In one of the later chapters Professor Jensen also offers some pretty sound advice on organizing people around the various forms of inequality that exist:
If I were to attempt any statement about solutions, it is that progressive social change requires one to go forward with passion and a sense of commitment in what one is fighting for, while at the same time being realistic about just how much one really understands a complex world. Those two things often are in conflict. To find the courage and energy it takes to stand against power, one has to believe deeply in the cause. There are few traditional rewards of status or material wealth to be gained in movements for progressive social change, and the more radical the movement, the fewer the rewards. So, the motivation for most people is passion and a belief that we are right. But at the same time, we have to retain an understanding that while we may be right in some sense about the quest for justice, our specific analysis at any given moment may be slightly off, or maybe even drastically wrong. If we are not open intellectual and moral humility, we are more likely to make mistakes, possibly quite serious mistakes, at some point. This is especially true of people in the more privileged sectors of society... One general principle can help guide us in these endeavors: As we struggle with how to confront these systems of power and privilege, we should go toward that which most frightens us... When we are dealing with issues of oppression, we are most likely to make progress when we face the things that we wish we did not have to face (85, 86).
With this in mind, it's important to realize that many of the significant social, political, gains made throughout history didn't simply come about through people rigorously lobbying or "getting out the vote." "The powers that be" didn't simply hand over the eight-hour work day, give women the right to vote, or end Jim Crow segregation out of the goodness of their hearts. Those things were a result of struggle -- of people out in the streets getting their heads cracked open by the police and/or military. Some of what Jensen states above reminds me of that one Mao Zedong quote:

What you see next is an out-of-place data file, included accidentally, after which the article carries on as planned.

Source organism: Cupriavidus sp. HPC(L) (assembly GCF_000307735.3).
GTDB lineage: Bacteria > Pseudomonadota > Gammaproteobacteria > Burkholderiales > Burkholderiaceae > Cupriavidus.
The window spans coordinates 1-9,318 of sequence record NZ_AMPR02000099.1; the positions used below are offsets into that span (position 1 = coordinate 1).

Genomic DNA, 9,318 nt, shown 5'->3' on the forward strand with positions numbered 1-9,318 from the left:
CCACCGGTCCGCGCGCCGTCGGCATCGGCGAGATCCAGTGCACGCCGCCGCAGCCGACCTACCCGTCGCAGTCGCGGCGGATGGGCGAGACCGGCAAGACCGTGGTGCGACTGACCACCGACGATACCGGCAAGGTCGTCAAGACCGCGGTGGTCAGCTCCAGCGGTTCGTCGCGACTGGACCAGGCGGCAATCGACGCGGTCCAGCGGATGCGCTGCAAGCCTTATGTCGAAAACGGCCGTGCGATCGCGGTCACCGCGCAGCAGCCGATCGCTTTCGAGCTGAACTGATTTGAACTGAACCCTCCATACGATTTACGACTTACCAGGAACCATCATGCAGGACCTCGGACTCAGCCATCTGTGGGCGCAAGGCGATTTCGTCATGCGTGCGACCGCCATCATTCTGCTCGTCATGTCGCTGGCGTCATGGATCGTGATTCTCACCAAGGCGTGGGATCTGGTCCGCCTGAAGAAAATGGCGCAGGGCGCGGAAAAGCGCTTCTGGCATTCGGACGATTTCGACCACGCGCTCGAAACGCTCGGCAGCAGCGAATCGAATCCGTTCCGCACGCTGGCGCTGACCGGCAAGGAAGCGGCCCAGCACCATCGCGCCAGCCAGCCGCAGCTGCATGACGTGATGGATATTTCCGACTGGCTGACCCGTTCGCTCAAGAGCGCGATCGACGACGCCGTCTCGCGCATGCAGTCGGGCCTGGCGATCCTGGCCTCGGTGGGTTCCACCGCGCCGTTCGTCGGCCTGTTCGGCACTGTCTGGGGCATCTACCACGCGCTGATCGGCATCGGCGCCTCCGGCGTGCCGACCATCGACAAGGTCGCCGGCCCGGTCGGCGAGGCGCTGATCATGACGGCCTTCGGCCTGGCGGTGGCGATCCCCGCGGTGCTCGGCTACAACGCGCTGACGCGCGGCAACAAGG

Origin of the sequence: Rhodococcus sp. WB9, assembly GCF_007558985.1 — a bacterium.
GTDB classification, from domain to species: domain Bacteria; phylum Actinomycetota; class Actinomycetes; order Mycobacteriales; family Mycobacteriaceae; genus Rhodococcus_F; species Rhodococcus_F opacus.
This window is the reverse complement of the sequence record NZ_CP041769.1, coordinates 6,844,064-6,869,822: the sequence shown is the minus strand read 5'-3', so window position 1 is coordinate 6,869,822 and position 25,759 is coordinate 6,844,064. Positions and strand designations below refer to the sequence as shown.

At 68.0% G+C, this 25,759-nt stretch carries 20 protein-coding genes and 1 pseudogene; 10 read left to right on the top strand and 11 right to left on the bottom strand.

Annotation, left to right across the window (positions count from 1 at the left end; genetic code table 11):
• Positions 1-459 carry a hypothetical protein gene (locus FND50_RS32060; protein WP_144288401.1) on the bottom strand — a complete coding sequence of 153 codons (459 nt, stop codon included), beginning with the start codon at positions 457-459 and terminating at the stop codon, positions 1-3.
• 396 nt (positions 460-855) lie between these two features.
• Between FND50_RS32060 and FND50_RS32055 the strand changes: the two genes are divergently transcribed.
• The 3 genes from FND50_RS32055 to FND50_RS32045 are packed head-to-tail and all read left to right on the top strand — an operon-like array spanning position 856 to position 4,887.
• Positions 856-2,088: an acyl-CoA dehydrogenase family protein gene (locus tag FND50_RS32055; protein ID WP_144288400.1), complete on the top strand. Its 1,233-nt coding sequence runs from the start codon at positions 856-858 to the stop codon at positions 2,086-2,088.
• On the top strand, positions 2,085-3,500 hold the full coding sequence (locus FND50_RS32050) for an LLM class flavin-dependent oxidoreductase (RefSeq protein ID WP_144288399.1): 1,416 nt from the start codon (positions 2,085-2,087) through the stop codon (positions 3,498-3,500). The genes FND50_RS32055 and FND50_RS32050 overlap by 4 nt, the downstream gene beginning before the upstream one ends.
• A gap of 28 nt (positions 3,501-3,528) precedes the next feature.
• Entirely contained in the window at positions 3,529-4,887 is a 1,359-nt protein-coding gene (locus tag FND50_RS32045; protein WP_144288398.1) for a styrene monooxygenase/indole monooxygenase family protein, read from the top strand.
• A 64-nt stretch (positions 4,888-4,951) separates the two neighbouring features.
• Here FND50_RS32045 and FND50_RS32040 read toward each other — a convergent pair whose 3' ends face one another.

A revolution is not a dinner party, or writing an essay, or painting a picture, or doing embroidery; it cannot be so refined, so leisurely and gentle, so temperate, kind, courteous, restrained and magnanimous. A revolution is an insurrection, an act of violence by which one class overthrows another.
The road to equality may not be pleasant one, but as Jensen suggests in his book, if we are earnest about creating a fair and just society than we (particularly those of us with privilege) have to accept that it does not come without costs. Part of the struggle entails that we realize and give up our privilege. It will be painful -- not as painful as the pain that the more oppressed experience, but it is a necessary pain that we must endure we if wish to recognize the truth and to eradicate the various "-isms" that inhibit us from realizing our full human potential.
If you're interested in reading excerpts from the The Heart of Whiteness: Confronting Race, Racism, and White Privilege you can check them out here at the author's homepage.